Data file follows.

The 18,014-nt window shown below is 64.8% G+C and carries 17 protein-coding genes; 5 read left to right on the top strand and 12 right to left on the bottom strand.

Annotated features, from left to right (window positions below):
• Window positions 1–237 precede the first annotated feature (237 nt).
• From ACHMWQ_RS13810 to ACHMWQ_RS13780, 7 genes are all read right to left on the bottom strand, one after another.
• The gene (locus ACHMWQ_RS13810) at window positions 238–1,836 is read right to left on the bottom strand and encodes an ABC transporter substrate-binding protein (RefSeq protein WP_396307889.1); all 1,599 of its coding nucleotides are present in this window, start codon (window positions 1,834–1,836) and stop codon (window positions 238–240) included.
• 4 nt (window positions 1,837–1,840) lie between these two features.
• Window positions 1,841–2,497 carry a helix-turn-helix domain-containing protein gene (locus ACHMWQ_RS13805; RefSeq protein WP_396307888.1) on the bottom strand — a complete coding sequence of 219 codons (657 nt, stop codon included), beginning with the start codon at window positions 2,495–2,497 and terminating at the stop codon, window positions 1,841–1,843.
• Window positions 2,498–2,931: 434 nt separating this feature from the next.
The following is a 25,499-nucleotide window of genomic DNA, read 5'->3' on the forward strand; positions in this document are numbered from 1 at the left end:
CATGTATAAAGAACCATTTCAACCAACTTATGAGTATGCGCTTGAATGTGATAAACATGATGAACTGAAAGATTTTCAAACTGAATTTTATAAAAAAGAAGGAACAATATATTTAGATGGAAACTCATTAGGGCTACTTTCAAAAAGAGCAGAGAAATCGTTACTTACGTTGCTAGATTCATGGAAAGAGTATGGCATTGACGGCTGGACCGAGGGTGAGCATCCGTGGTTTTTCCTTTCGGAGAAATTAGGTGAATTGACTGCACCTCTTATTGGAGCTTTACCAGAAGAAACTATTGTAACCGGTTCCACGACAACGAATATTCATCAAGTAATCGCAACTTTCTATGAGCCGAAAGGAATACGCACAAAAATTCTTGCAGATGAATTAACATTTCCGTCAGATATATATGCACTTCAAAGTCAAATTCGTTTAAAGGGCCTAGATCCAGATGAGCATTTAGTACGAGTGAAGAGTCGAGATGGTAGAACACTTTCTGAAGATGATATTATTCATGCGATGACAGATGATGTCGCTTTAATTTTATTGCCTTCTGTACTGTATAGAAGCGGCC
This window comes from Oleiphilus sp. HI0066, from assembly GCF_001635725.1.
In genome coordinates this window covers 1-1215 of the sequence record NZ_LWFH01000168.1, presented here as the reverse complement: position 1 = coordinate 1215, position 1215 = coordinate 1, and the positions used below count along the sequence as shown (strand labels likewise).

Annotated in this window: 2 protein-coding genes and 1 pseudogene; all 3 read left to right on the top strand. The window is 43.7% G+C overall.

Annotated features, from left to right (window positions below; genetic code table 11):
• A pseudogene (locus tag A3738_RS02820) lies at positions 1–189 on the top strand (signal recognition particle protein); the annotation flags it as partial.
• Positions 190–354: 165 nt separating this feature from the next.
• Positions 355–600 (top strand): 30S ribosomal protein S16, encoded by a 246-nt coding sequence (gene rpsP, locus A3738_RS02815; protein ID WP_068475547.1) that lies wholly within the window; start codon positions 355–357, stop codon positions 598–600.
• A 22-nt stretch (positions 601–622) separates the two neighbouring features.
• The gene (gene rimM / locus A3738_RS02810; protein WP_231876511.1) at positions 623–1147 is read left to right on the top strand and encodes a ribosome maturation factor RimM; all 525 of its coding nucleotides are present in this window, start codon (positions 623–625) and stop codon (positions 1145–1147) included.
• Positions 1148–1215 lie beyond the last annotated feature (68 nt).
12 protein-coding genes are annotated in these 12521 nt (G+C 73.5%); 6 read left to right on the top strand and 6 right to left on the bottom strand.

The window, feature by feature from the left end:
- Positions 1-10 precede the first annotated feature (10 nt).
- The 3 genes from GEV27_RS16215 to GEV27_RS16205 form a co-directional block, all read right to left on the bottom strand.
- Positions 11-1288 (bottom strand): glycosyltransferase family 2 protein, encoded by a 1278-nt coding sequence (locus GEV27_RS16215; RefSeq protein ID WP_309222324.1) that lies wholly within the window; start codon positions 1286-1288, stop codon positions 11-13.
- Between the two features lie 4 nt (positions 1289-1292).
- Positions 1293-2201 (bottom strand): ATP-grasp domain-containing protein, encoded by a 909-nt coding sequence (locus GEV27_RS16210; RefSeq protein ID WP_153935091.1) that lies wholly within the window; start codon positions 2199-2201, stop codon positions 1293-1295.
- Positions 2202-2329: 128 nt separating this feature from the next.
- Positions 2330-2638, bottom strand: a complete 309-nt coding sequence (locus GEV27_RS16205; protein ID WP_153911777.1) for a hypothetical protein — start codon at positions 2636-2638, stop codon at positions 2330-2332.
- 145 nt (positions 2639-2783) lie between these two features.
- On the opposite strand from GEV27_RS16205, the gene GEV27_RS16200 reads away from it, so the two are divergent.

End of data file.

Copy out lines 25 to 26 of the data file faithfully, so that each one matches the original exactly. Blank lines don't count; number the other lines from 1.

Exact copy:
- Positions 11-1288 (bottom strand): glycosyltransferase family 2 protein, encoded by a 1278-nt coding sequence (locus GEV27_RS16215; RefSeq protein ID WP_309222324.1) that lies wholly within the window; start codon positions 1286-1288, stop codon positions 11-13.
- Between the two features lie 4 nt (positions 1289-1292).